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Sharp leaders deploy it, improv performers embrace it and fifth generation (5G) wireless technology depends on it. I’m referring to the power of “and.”

 

Skim through any thought leadership concerning 5G’s massive potential to generate new business models and related benefits — remote surgery, connected sports stadiums, smart cities, transformed supply chains, autonomous driving and much more — and you’ll see that conjunction attached to 5G: 5G and edge computing, 5G and artificial intelligence (AI), 5G and Internet of Things (IoT).

 

5G’s blazing speed, low latency and jaw-dropping capacity (its ability to connect to far more devices and sensors — millions more — in a small area, compared to 4G) becomes genuinely game-changing when combined with other advanced technologies.

 

“Taken alone, these technologies have enormous potential in their own right, but combined, experts say, they have the power to transform industrial technology on a scale not seen since the advent of steam power,” James Rundle and Angus Loten note in the Wall Street Journal. “The key ingredient, the experts say, is 5G. It gives developers the ability to scale up projects more easily because there’s no need to build extensive fiber-optic networks to keep data flowing. What’s more, 5G networks let internet-connected devices transmit much more information much more quickly—which in turn is spurring developers to come up with more advanced machines that can take maximum advantage of the capability.”

 

That translates to better pandemic-tracking, faster drug-development cycles, far more reliable and efficient factories, and even tastier beverages, Rundle and Loten point out. While 5G and IoT can fuel breakthroughs like the Beer Fingerprinting Project, those combinations of advanced technologies also produce new sets of risks to be managed, inside of companies and throughout the third-party ecosystem.

 

 

Shared Assessments Senior Advisor Charlie Miller notes that it is important for third party risk management professionals and vendors to protect the 5G ecosystem with tools and mechanisms such as continuous real-time monitoring, IoT approval and certification, and related supply chain standards. Miller also points out that 5G networks, with their large capacity, are ripe for larger, more complex cyberattacks (he also explains why current 5G security needs rethinking).

 

Of course, 5G security and 5G privacy (which Shared Assessments’ Tom Garrubba discusses here) comprise only one part of the risk management challenge. Risks generated by edge computing, AI, IoT and other technologies that follow “5G and…” utterances also need to be addressed.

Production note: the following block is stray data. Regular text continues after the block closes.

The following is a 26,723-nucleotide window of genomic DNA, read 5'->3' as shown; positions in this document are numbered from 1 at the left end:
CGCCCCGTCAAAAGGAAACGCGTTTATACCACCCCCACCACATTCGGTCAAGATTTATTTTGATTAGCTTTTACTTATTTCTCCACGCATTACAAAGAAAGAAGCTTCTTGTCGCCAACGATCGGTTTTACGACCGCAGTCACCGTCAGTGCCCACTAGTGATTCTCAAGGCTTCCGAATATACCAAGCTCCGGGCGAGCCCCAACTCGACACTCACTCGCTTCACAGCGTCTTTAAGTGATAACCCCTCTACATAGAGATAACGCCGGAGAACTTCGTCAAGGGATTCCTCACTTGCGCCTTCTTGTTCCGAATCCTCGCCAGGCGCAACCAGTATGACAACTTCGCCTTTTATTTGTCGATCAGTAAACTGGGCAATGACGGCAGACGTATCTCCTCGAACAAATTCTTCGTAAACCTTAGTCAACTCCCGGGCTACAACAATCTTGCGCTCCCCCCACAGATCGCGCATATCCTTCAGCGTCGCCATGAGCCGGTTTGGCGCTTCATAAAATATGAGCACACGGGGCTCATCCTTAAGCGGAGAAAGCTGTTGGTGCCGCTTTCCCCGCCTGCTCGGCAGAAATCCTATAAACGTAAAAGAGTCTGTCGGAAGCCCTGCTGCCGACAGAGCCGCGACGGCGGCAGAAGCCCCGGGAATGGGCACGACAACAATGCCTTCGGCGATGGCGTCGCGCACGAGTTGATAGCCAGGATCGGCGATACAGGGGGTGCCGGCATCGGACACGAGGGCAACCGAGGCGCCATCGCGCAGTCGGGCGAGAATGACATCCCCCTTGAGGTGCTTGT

The latest IoT risk research in the ongoing collaboration between The Ponemon Institute and Shared Assessments, “A New Roadmap for Third Party IoT Risk Management,” sheds light on this need. Some of the survey report’s extensive findings show that many third party IoT risk management efforts currently suffer from:

  • Ineffective scrutiny: Only 47% of respondents evaluate third party IoT security and privacy practices before working with those parties.
  • Monitoring shortcomings: Less than one-third monitor the risk of IoT devices used by their third parties.
  • Device overload: Most respondents report that the number of vendors their companies work with as well as the increasing number of IoT devices within third parties hampers their ability to effectively manage third party IoT risks.
  • Budget and staffing shortfalls: Less than four in 10 respondents report that sufficient budget (35%) and sufficient staffing (37%) are allocated to managing third party IoT risks.

 

The report also identifies a broad range of leading practices that can help strengthen IoT security as well as the management of third party IoT risks.

 

Improv performers often respond to their colleagues dialogue by saying, “Yes, and…” because the reply helps sustain the momentum of the comedic scenario they’re creating together. Leadership experts encourage executives to replace their use of the conjunction “but” with “and” as an invitation to mutually work through a problem (as opposed to posing an obstacle).

 

Third party risk managers will need to embrace a similarly collaborative approach on problem-solving as the use of 5G networks, related technology and 5G-related risks increase.

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